Severing joint tenancies

On p.131 of the 2nd edition I wrote:

Legally qualified readers might guess that

… (we) HEREBY GIVE YOU NOTICE of her desire to sever the joint tenancy in equity of and in 19 Holt Lane Norwich Norfolk now held by you and John Thomas Chatterbox both at law and in equity by virtue of a Conveyance date …

was intended to convert the joint tenancy into a tenancy in common (so that each owner would now have separate half-shares they could leave by will to other people), but they would at the same time doubt its effect; there is, after all, a difference between wanting to do something and doing it.

Although I hold to my view that

The joint tenancy of 19 Holt Lane, Norwich is severed

is more efficient, I've come across authority that the original wording is effective. In Burgess v. Rawnsley * Lord Denning wrote:

I come now to the question of notice. Suppose that one party gives a notice in writing to the other saying that he desires to sever the joint tenancy. Is that sufficient to effect a severance? I think it is. It was certainly the view of Sir Benjamin Cherry when he drafted s 36(2) of the Law of Property Act 1925. It says in relation to real estates:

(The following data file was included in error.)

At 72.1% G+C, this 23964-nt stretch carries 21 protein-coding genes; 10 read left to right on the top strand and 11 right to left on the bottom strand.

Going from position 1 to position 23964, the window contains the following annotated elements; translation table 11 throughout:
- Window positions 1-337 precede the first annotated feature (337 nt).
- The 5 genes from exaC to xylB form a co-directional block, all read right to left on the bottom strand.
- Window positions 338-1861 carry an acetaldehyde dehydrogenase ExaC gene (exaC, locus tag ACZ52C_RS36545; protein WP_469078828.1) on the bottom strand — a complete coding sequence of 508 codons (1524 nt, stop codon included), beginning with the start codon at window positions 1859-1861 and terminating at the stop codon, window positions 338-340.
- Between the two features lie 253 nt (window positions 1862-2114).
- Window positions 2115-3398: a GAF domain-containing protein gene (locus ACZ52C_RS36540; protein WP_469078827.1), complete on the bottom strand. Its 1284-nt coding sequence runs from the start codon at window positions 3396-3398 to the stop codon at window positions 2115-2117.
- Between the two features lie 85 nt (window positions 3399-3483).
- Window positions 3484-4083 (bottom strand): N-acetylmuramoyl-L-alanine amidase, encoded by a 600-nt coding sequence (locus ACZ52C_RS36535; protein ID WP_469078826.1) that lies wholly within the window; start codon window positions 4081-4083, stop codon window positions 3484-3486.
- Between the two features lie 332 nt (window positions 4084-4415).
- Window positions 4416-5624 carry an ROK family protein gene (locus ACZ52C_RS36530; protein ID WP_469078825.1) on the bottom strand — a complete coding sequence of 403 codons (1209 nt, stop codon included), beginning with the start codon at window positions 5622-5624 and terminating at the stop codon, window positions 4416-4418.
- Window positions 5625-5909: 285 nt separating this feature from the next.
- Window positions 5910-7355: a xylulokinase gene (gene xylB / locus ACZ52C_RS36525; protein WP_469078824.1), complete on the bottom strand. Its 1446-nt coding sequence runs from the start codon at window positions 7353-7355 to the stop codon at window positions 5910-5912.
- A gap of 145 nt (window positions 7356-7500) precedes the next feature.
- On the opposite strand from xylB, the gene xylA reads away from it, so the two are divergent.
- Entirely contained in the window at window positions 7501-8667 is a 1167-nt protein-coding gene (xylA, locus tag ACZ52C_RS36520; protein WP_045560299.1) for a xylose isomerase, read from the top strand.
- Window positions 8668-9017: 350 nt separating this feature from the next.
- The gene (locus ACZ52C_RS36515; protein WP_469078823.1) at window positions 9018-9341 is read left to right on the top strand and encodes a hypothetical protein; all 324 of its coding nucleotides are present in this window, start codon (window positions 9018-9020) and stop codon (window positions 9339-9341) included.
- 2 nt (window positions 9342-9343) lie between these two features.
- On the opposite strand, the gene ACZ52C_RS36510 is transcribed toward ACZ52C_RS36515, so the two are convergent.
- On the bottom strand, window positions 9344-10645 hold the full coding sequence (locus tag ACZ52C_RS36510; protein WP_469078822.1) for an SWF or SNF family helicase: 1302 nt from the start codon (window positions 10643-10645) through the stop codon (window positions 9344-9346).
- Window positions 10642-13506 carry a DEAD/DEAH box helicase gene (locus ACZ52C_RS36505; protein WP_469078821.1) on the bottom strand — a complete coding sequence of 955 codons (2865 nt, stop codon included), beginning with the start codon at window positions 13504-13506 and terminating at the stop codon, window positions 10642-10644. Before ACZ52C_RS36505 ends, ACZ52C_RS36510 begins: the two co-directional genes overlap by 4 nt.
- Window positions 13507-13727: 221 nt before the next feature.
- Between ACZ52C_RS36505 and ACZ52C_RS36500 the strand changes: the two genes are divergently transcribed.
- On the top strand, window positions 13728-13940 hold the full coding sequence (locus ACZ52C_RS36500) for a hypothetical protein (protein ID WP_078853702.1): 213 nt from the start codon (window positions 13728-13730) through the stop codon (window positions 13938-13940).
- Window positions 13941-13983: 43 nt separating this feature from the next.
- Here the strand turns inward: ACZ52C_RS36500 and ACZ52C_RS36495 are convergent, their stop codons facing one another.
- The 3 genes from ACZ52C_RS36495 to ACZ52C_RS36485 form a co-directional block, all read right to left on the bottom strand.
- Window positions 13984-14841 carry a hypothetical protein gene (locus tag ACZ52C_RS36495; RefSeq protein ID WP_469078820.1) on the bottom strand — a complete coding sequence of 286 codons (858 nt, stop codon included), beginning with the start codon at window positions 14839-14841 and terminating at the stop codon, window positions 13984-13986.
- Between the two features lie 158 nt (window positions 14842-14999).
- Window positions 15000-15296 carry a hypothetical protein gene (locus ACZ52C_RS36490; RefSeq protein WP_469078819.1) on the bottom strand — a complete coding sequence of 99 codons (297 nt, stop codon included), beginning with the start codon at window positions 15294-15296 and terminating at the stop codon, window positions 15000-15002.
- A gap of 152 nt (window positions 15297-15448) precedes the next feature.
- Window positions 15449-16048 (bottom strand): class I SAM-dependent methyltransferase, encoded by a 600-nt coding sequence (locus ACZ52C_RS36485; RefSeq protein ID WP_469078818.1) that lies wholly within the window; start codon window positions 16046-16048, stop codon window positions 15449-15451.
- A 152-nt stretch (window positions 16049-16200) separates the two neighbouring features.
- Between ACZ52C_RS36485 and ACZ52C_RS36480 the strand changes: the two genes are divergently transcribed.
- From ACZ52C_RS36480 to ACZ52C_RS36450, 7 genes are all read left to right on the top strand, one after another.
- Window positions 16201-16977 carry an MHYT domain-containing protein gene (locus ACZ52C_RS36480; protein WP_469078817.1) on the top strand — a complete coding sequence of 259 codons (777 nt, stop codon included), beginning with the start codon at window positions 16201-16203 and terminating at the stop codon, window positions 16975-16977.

…where a legal estate (not being settled land) is vested in joint tenants beneficially, and any tenant desires to sever the joint tenancy in equity, he shall give to the other joint tenants a notice in writing of such desire or do such other acts or things as would, in the case of personal estate, have been effectual to sever the tenancy in equity, and thereupon under the trust for sale affecting the land the net proceeds of sale, and the net rents and profits until sale, shall be held upon the trusts which would have been requisite for giving effect to the beneficial interests if there had been an actual severance.

* [1975] Ch 429; [1975] 3 All ER 142; 1975 3 WLR 99

Back to 2nd edition menupadding Back to main menu